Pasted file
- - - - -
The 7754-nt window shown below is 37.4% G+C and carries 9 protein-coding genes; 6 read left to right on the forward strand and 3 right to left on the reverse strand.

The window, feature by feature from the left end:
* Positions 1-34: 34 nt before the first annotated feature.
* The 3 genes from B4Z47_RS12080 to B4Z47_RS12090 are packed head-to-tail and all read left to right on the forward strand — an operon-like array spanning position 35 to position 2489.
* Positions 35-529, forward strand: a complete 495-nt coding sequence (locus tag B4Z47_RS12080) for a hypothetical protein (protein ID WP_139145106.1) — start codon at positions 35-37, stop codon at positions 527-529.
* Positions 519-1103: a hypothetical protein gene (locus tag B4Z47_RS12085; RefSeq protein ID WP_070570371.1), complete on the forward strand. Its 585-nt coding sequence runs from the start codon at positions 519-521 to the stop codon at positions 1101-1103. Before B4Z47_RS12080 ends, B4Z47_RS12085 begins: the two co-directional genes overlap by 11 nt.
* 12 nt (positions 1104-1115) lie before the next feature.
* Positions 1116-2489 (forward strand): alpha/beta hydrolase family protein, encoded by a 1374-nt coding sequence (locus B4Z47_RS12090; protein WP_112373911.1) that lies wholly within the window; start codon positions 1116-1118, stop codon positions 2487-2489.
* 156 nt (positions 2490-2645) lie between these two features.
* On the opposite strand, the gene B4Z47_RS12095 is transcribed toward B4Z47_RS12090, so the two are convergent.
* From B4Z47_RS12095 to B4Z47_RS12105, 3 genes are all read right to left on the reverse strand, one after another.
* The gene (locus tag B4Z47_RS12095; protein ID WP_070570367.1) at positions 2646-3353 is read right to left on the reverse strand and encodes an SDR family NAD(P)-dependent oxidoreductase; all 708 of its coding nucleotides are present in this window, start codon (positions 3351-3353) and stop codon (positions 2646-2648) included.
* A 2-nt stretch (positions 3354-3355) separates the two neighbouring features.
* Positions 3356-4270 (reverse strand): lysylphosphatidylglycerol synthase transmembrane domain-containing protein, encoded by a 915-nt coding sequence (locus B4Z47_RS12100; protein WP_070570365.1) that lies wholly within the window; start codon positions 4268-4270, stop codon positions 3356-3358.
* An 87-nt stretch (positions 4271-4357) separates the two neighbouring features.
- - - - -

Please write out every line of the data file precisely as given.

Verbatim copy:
The 7754-nt window shown below is 37.4% G+C and carries 9 protein-coding genes; 6 read left to right on the forward strand and 3 right to left on the reverse strand.

The window, feature by feature from the left end:
* Positions 1-34: 34 nt before the first annotated feature.
* The 3 genes from B4Z47_RS12080 to B4Z47_RS12090 are packed head-to-tail and all read left to right on the forward strand — an operon-like array spanning position 35 to position 2489.
* Positions 35-529, forward strand: a complete 495-nt coding sequence (locus tag B4Z47_RS12080) for a hypothetical protein (protein ID WP_139145106.1) — start codon at positions 35-37, stop codon at positions 527-529.
* Positions 519-1103: a hypothetical protein gene (locus tag B4Z47_RS12085; RefSeq protein ID WP_070570371.1), complete on the forward strand. Its 585-nt coding sequence runs from the start codon at positions 519-521 to the stop codon at positions 1101-1103. Before B4Z47_RS12080 ends, B4Z47_RS12085 begins: the two co-directional genes overlap by 11 nt.
* 12 nt (positions 1104-1115) lie before the next feature.
* Positions 1116-2489 (forward strand): alpha/beta hydrolase family protein, encoded by a 1374-nt coding sequence (locus B4Z47_RS12090; protein WP_112373911.1) that lies wholly within the window; start codon positions 1116-1118, stop codon positions 2487-2489.
* 156 nt (positions 2490-2645) lie between these two features.
* On the opposite strand, the gene B4Z47_RS12095 is transcribed toward B4Z47_RS12090, so the two are convergent.
* From B4Z47_RS12095 to B4Z47_RS12105, 3 genes are all read right to left on the reverse strand, one after another.
* The gene (locus tag B4Z47_RS12095; protein ID WP_070570367.1) at positions 2646-3353 is read right to left on the reverse strand and encodes an SDR family NAD(P)-dependent oxidoreductase; all 708 of its coding nucleotides are present in this window, start codon (positions 3351-3353) and stop codon (positions 2646-2648) included.
* A 2-nt stretch (positions 3354-3355) separates the two neighbouring features.
* Positions 3356-4270 (reverse strand): lysylphosphatidylglycerol synthase transmembrane domain-containing protein, encoded by a 915-nt coding sequence (locus B4Z47_RS12100; protein WP_070570365.1) that lies wholly within the window; start codon positions 4268-4270, stop codon positions 3356-3358.
* An 87-nt stretch (positions 4271-4357) separates the two neighbouring features.